In a previous post we analyzed a typical marriage record from a town in Flanders. Today we will take a look at marriage supplementary records. They are often overlooked, and indeed, they often repeat information you can find elsewhere, but I am here to show you they can still be worth your while.Continue reading “Belgian Marriage Supplements”
Tag Archives: Marriage Record (Huwelijksakte; Acte de mariage)
Anatomy of a Flemish Marriage Record: An 1832 Example from Kalmthout.
My great great great grandparents, Benedictus Vanhooydonck and Maria Catharina Greefs, were married at Kalmthout on Friday 6 May 1832. He was the son of Adriaan Van Hooydonck and Maria Greefs, and grew up in the Nieuwmoer hamlet of Kalmthout, where his mother managed a small store in the Capelstraat. Maria rented the house, and Benedictus, Maria’s second husband, was a common manual laborer who could not read or write. Benedictus had one older sister and seven older half-siblings.1Continue reading “Anatomy of a Flemish Marriage Record: An 1832 Example from Kalmthout.”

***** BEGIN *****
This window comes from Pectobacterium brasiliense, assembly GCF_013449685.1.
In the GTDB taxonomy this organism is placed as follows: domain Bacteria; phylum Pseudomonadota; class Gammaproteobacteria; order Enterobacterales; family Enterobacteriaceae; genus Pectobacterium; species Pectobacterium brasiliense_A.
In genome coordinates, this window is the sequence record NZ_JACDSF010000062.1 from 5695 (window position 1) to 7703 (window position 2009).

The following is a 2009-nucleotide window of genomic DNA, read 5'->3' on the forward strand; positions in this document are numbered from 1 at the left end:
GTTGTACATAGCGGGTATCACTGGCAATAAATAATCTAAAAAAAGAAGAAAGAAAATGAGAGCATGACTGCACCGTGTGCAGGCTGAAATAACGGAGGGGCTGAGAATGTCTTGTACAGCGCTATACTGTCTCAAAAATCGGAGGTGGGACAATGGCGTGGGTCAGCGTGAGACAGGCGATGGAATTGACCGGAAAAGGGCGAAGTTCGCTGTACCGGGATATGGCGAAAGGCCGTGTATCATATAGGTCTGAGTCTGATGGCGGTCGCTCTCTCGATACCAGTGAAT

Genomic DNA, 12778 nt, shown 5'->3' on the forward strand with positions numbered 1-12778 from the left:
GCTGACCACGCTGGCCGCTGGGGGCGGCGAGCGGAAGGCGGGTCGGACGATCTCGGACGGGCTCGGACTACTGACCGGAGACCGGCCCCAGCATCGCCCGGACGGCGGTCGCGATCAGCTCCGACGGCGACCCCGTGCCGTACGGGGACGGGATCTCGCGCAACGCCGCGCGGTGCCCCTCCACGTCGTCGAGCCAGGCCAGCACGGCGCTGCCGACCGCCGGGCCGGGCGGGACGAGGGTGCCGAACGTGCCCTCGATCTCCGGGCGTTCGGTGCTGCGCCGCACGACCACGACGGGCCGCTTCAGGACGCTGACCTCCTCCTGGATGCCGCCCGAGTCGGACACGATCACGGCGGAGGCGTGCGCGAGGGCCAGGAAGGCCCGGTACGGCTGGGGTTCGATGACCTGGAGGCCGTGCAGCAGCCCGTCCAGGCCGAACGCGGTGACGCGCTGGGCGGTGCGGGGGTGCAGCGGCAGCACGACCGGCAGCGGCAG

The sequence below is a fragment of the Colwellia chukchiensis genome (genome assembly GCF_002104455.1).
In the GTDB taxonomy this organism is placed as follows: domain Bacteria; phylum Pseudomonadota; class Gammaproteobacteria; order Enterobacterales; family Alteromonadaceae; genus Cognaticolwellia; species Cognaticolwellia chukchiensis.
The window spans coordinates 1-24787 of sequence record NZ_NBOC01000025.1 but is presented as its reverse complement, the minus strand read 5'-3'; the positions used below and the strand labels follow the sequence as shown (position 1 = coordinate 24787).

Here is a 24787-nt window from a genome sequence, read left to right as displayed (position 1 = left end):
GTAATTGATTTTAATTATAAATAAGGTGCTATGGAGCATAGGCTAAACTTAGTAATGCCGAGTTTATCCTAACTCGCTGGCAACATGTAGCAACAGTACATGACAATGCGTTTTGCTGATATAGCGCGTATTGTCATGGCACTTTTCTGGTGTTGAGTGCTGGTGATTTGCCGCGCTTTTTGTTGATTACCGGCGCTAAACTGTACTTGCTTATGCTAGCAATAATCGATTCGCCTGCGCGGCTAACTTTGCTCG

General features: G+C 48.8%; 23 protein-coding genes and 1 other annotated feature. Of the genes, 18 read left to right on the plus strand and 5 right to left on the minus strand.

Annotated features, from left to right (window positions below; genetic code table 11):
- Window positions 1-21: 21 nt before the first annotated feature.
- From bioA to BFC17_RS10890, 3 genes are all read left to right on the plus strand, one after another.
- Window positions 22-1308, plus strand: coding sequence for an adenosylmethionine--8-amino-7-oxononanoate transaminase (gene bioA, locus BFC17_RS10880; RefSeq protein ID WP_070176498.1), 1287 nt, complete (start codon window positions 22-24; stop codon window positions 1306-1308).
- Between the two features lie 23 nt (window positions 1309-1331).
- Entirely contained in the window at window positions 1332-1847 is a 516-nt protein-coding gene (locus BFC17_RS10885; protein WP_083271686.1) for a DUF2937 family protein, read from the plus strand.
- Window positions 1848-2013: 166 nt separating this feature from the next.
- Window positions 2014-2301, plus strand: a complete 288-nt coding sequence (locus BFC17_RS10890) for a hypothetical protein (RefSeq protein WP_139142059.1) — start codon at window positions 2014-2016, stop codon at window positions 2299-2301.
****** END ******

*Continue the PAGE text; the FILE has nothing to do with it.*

Belgian Marriage Records: A True Gold Mine.
The first time you encounter a Belgian civil marriage record, your eyes may glaze over, because they tend to be long and contain a lot of so-called ‘legalese.’ But they are worth your close attention, because they are a true gold mine of information.Continue reading “Belgian Marriage Records: A True Gold Mine.”
This Change in Access to Belgian Vital Records Will Please Family Historians
In a previous
- Death records will become public after 50 years. I.e. on 1 April 2019 you will be able to request a transcript of the death record for anyone who died before 1 April 1969.
- Marriage records will become public after 75 years. I.e., on 1 April 2019 you will be able to request a transcript of the marriage record
for anyonewho married before 1 April 1944.
- Birth records remain closed for 100 years.